Olive Oil

Liguria boasts an antique and excellent tradition in oil production, concentrated for the most part in the west, but there are also present some notable olive groves in the east.
From the oriental Mediterranean the use of olive oil for cooking spread slowly towards the West. The cultivation of olives came to Rome from Greece, through southern Italy after 580 B.C., when also the vines arrived on the hills of high Lazio and Etruria. In the classical period it was known in all the regions of the Mediterranean coast. There did not exist any substantial difference between the production of olive oil in the Near Orient to that of the classical world.
The paintings on the terracotta vases demonstrate how the olive was first tested to control the state of maturation and the quality: this was done by squeezing some of the fruit through a funnel into a small bottle and then controlling the taste and odour of the extracted oil.
The extraction of the oil was better done straight after the harvest; nevertheless sometimes the olives were stored on the pavement of the oil mill. As a first operation, the pulp had to be separated from the nut; and as the skin of the olives was very tenacious, the separation was done by means of crushing the fruit, this was followed by pressing.
The crushing was done in a very simple way, rolling a cylindrical stone to and fro over the olives placed in a container. The roller mill, known by the Romans as mola olearia, consisted of two cylindrical stones fixed at the same horizontal axis that was hinged vertically between them. When the central pin was rolled, the rollers turned rapidly at a adjustable distance above a flat receptacle that contained the olives. The pulp was separated in this way without crushing the nuts.
A perfected model - according to the story handed down by Pliny - was invented at Atene and was called trapetum: between the millstones and the bowl passing at a fixed distance of a Roman inch (1.8c.m.). In the Greek region of Olinto (in an excavation of which reports date back to the V century B.C.) was found five millstones of whose form and sistemation cleared up many doubts that were present in the minds of the archeologists.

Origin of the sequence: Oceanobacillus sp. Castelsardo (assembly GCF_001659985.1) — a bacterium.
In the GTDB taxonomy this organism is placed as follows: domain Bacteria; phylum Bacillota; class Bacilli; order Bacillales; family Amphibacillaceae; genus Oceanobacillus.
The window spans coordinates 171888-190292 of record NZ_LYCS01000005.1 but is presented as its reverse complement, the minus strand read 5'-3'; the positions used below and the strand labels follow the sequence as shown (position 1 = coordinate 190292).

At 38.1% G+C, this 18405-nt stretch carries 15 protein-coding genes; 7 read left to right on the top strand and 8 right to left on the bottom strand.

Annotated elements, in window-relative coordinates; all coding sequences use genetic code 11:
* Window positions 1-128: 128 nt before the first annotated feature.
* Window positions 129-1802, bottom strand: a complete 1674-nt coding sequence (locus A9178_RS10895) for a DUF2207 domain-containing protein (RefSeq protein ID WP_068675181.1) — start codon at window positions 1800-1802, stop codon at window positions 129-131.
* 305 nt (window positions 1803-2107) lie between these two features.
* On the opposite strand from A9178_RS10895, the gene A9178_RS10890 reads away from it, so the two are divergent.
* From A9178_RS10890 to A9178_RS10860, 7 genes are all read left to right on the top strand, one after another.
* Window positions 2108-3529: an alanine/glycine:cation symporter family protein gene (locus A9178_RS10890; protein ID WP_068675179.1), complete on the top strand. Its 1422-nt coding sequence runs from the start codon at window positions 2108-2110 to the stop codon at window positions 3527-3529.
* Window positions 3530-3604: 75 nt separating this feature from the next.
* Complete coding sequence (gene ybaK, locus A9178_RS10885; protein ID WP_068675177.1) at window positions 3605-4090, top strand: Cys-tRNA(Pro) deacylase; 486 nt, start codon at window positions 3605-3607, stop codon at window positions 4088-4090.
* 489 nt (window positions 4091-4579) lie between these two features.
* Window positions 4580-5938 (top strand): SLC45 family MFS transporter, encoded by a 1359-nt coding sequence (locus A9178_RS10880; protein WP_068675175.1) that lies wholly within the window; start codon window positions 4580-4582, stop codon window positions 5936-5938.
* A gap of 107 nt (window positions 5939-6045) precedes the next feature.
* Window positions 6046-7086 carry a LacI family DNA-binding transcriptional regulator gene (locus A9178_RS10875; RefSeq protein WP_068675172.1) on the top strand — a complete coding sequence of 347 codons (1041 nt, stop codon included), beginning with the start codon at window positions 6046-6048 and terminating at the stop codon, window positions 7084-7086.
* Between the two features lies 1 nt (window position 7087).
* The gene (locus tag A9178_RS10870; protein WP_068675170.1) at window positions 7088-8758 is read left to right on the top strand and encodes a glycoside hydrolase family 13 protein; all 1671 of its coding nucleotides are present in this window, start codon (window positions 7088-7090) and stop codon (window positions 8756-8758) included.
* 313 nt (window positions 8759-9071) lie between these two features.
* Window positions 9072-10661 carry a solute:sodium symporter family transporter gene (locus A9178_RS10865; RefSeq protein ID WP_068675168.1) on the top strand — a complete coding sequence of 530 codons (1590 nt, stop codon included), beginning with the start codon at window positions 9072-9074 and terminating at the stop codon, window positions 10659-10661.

The ancients, however, also knew a system of pressing defined as beam, of probably Aegean origins. On the island of this sea, in fact, the cultivation of olives dates back to the beginning of the Bronze Age, but the testimonies regarding the equipment used for the crushing belong to a more recent age.
The most antique remains known today are of an olive press and a bowl for squeezing the olives, which was found in Crete and refers to the Middle Minoan period (1800-1500 B.C.). A beam press for olives dating back to about 1500-1400 B.C. was also found in one of the Cicladi islands. The construction of the press of this type is clearly indicated on many painted vases, above all of those with black figures done by Athenian ceramists in the VI century B.C. The beam press applies the principle of a lever: a end is propped against a space on a wall, or between two pillars of stone; the other end is pulled down and often loaded with heavy stones.
The olives, arranged in sacks or on wooden tables, were squeezed under the central part of the beam.
The liquid extracted was left to rest in vats, until the water was drained away through narrow tubes arranged at the bottom of these. The separation of the oil from the watery liquid was essential, as this liquid contained a bitter substance that could ruin the good taste of the oil. Afterwards, it was possible to have a second and third pressing, every one of an inferior quality to that before, and after the pulp was soaked in hot water. Generally, in this way, there were produced three different qualities of oil: the first, to be used for cooking, the others to be used in cosmetics and toiletteries.
Probably oil had its original habitat in Syria and the first people who thought of transforming a wild plant into a domestic species where, without doubt, people who spoke a Semitic language.
From Syria the journey was relatively simple until the Aegean islands; equally easy was its transplant in Greece, where it found unexpected luck and application that made it, then, indispensable to the ancient people of the Mediterranean.
The Greeks themselves - with every probability - planted olive groves in those vast and fertile territories known as Magna Grecia, the coastal area of Apulia, of Calabria, Sicily and Campania.
Notwithstanding the great use of olive oil in classical antiquity, there is again those who maintain that the first Italian region where took root the cultivation of olives was in Liguria: here the plant must have been brought by the Crusaders after the year 1000, having known it in Palestine. But probably this episode refers only to those particular species of olives that grow favourably on the harsh coast of the Gulf of Genoa, blown by the wind, that of the west, and that of the east.
It is however, indisputable that the use of olive oil in Liguria was widely spread in Roman times.
It is about a definite oil - known inaccurately - as light, which is of a low acidity, with a delicate taste with a tendency to sweetness, and of a very limpid aspect.
In Ligurian cooking, oil is used sparingly, but it is the condiment for all recipes (as butter and lard were not produced and used in different ways) and was used cooked but above all uncooked (enough to think of pesto and the sauces of nuts, pine kernels etc.) maintaining its excellent nutritional qualities.